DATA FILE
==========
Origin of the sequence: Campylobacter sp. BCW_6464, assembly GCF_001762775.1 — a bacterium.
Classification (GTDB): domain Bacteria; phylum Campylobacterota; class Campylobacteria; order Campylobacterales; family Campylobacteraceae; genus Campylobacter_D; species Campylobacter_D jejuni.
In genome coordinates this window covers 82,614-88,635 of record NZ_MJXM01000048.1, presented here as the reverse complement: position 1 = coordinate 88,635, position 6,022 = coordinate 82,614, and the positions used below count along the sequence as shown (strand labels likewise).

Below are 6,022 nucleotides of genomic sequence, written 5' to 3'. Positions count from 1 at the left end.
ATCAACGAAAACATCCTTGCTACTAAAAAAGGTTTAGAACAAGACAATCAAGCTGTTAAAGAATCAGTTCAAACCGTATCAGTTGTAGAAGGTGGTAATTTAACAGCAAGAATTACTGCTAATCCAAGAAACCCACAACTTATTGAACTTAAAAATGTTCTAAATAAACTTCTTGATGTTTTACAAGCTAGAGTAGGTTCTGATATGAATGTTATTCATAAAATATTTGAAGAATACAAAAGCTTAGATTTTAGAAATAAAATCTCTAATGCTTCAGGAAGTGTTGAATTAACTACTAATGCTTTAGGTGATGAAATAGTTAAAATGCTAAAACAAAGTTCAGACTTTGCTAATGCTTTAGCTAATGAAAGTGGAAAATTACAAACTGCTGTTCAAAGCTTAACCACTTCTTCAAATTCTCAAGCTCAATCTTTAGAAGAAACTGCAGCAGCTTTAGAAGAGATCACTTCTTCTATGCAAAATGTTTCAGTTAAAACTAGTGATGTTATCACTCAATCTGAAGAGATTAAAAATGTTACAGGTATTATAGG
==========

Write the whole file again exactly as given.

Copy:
Origin of the sequence: Campylobacter sp. BCW_6464, assembly GCF_001762775.1 — a bacterium.
Classification (GTDB): domain Bacteria; phylum Campylobacterota; class Campylobacteria; order Campylobacterales; family Campylobacteraceae; genus Campylobacter_D; species Campylobacter_D jejuni.
In genome coordinates this window covers 82,614-88,635 of record NZ_MJXM01000048.1, presented here as the reverse complement: position 1 = coordinate 88,635, position 6,022 = coordinate 82,614, and the positions used below count along the sequence as shown (strand labels likewise).

Below are 6,022 nucleotides of genomic sequence, written 5' to 3'. Positions count from 1 at the left end.
ATCAACGAAAACATCCTTGCTACTAAAAAAGGTTTAGAACAAGACAATCAAGCTGTTAAAGAATCAGTTCAAACCGTATCAGTTGTAGAAGGTGGTAATTTAACAGCAAGAATTACTGCTAATCCAAGAAACCCACAACTTATTGAACTTAAAAATGTTCTAAATAAACTTCTTGATGTTTTACAAGCTAGAGTAGGTTCTGATATGAATGTTATTCATAAAATATTTGAAGAATACAAAAGCTTAGATTTTAGAAATAAAATCTCTAATGCTTCAGGAAGTGTTGAATTAACTACTAATGCTTTAGGTGATGAAATAGTTAAAATGCTAAAACAAAGTTCAGACTTTGCTAATGCTTTAGCTAATGAAAGTGGAAAATTACAAACTGCTGTTCAAAGCTTAACCACTTCTTCAAATTCTCAAGCTCAATCTTTAGAAGAAACTGCAGCAGCTTTAGAAGAGATCACTTCTTCTATGCAAAATGTTTCAGTTAAAACTAGTGATGTTATCACTCAATCTGAAGAGATTAAAAATGTTACAGGTATTATAGG